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Menasha Ridge Press
:: Five-Star Trails: Birmingham
Five-Star Trails: Birmingham
In the first decades of the 21st century, Birmingham is building again on its natural resources, but this time it’s not to fire steel-making smokestacks. Instead, where railroads ran and mines burrowed into mountains, the healed landscape is being repurposed for hiking and biking. New and expanding venues around the city are providing more opportunities not only to get outside and exercise but also to appreciate the labor and industry that built the city.
Birmingham is not only a collision point in history but is also a crossroads of biological and geological diversity. Within a short drive of Birmingham, you can find yourself on an Appalachian Mountain peak or on the banks of the Cahaba River as it broadens to snake through the Coastal Plain. You can visit old growth forest in the Sipsey Wilderness or hike down into the “Grand Canyon of the East” at Little River Canyon. And that's only the start. Across this landscape, you’ll find a level of diversity of plant and animal species, some rare and endangered, that rivals anywhere in the North America.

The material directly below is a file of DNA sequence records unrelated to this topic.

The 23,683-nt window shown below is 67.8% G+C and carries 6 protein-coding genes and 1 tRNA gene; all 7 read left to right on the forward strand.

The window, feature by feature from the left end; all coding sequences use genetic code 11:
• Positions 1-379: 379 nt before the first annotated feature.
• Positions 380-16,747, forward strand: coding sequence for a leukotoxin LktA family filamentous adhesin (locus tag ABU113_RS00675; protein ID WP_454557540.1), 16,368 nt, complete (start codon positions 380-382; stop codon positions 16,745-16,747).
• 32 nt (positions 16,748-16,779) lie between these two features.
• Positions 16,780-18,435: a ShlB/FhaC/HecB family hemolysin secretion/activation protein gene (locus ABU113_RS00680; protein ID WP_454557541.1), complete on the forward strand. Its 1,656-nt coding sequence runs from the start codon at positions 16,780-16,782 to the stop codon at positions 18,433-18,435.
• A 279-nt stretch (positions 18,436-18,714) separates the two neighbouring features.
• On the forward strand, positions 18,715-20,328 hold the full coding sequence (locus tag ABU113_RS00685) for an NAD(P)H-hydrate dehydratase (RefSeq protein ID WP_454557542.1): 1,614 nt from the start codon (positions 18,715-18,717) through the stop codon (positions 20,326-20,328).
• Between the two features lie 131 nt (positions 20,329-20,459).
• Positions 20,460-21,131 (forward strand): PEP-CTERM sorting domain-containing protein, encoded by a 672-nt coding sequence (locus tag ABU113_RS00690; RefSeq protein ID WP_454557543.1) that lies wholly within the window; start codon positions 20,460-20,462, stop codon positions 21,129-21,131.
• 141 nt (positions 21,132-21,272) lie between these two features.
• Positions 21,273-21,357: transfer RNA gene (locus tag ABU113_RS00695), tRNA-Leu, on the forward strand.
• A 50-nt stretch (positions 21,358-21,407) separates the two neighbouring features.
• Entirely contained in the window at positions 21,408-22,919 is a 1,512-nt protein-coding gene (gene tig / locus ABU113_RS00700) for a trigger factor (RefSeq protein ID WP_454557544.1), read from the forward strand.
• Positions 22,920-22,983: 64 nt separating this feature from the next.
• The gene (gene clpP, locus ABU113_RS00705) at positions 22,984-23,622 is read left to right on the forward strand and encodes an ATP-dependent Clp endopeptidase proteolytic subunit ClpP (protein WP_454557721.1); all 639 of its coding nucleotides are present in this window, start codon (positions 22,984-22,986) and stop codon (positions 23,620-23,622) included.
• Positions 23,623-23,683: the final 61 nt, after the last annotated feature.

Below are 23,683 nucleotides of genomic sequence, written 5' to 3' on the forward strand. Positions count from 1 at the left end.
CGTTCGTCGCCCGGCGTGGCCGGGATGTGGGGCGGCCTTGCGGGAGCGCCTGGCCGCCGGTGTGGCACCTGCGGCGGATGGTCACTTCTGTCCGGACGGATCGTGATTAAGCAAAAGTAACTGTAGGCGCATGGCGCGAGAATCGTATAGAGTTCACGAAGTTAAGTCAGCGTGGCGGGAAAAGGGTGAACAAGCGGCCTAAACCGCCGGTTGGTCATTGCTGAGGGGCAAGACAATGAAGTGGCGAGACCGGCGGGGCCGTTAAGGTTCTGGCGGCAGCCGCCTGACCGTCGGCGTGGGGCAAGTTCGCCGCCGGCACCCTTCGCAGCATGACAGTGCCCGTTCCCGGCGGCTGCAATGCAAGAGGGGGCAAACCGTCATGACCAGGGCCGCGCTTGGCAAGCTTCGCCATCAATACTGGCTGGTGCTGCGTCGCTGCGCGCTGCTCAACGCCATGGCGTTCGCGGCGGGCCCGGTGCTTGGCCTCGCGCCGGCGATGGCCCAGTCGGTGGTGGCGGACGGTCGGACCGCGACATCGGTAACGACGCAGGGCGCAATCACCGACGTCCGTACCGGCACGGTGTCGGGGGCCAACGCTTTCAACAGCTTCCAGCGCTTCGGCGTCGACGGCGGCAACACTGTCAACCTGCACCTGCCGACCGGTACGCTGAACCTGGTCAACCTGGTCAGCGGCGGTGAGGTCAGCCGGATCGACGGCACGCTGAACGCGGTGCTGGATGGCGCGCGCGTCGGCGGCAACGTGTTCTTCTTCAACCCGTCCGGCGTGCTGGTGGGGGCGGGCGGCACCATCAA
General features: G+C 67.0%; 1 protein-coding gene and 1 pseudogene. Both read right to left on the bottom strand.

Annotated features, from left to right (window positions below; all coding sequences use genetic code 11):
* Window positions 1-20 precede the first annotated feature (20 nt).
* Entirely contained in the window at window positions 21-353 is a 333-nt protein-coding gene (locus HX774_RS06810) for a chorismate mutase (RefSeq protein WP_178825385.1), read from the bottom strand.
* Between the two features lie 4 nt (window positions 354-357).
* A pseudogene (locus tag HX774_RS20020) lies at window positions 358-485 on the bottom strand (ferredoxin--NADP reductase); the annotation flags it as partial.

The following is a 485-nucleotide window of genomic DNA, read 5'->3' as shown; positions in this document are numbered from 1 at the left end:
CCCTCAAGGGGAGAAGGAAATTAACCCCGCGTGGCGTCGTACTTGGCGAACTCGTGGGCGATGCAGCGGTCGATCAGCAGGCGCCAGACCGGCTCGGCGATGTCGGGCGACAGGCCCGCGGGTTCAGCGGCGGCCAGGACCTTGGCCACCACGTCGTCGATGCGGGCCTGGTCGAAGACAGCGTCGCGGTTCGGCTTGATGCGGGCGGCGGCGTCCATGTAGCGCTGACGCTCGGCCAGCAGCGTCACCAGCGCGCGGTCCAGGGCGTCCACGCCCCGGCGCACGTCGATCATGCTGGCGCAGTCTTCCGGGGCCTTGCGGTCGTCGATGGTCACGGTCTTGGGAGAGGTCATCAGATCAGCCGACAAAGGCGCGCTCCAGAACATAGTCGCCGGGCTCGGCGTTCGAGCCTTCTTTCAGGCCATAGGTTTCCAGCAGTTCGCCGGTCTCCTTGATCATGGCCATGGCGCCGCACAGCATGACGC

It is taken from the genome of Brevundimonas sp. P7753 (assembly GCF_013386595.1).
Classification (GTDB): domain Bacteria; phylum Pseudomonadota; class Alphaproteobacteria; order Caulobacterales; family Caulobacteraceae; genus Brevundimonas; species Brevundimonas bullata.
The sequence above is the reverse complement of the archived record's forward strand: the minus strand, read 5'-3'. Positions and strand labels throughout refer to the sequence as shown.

So get off the couch, skip the same-old-same-old and hit the trails. You’ll be rewarded.
About Thomas M. Spencer
Born in Birmingham, Thomas M. Spencer grew up hiking and camping in his native state, and for the past 20 years he has crisscrossed Alabama as a reporter for the
The Birmingham News
, specializing in coverage of the outdoors and the environment. Spencer is now the senior research associate at the Public Affairs Research Council of Alabama based at Samford University. An Eagle Scout, Spencer was a founder of the Friends of Red Mountain Park and serves on the board of the Cahaba River Society. He lives in Birmingham, AL.
Thomas M. Spencer
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